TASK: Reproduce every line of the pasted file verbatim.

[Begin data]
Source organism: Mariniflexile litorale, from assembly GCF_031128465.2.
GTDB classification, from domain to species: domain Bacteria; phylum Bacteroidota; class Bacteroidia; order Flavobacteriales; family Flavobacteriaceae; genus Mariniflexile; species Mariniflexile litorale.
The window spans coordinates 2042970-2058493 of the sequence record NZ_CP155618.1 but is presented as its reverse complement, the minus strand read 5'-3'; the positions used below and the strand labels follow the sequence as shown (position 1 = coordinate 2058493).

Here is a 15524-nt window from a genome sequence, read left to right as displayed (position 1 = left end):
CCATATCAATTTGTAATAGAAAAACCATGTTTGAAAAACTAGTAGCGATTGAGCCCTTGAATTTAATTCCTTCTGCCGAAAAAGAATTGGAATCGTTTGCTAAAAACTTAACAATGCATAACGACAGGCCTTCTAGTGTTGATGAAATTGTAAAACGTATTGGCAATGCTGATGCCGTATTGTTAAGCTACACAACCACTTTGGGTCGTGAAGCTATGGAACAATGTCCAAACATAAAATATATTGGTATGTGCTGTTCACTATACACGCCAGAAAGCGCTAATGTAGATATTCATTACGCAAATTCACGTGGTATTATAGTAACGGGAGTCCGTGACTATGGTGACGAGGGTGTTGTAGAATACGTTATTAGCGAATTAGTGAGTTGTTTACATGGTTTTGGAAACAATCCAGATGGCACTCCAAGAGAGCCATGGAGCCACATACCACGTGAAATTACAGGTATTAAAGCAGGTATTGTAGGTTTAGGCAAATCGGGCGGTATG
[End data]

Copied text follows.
Source organism: Mariniflexile litorale, from assembly GCF_031128465.2.
GTDB classification, from domain to species: domain Bacteria; phylum Bacteroidota; class Bacteroidia; order Flavobacteriales; family Flavobacteriaceae; genus Mariniflexile; species Mariniflexile litorale.
The window spans coordinates 2042970-2058493 of the sequence record NZ_CP155618.1 but is presented as its reverse complement, the minus strand read 5'-3'; the positions used below and the strand labels follow the sequence as shown (position 1 = coordinate 2058493).

Here is a 15524-nt window from a genome sequence, read left to right as displayed (position 1 = left end):
CCATATCAATTTGTAATAGAAAAACCATGTTTGAAAAACTAGTAGCGATTGAGCCCTTGAATTTAATTCCTTCTGCCGAAAAAGAATTGGAATCGTTTGCTAAAAACTTAACAATGCATAACGACAGGCCTTCTAGTGTTGATGAAATTGTAAAACGTATTGGCAATGCTGATGCCGTATTGTTAAGCTACACAACCACTTTGGGTCGTGAAGCTATGGAACAATGTCCAAACATAAAATATATTGGTATGTGCTGTTCACTATACACGCCAGAAAGCGCTAATGTAGATATTCATTACGCAAATTCACGTGGTATTATAGTAACGGGAGTCCGTGACTATGGTGACGAGGGTGTTGTAGAATACGTTATTAGCGAATTAGTGAGTTGTTTACATGGTTTTGGAAACAATCCAGATGGCACTCCAAGAGAGCCATGGAGCCACATACCACGTGAAATTACAGGTATTAAAGCAGGTATTGTAGGTTTAGGCAAATCGGGCGGTATG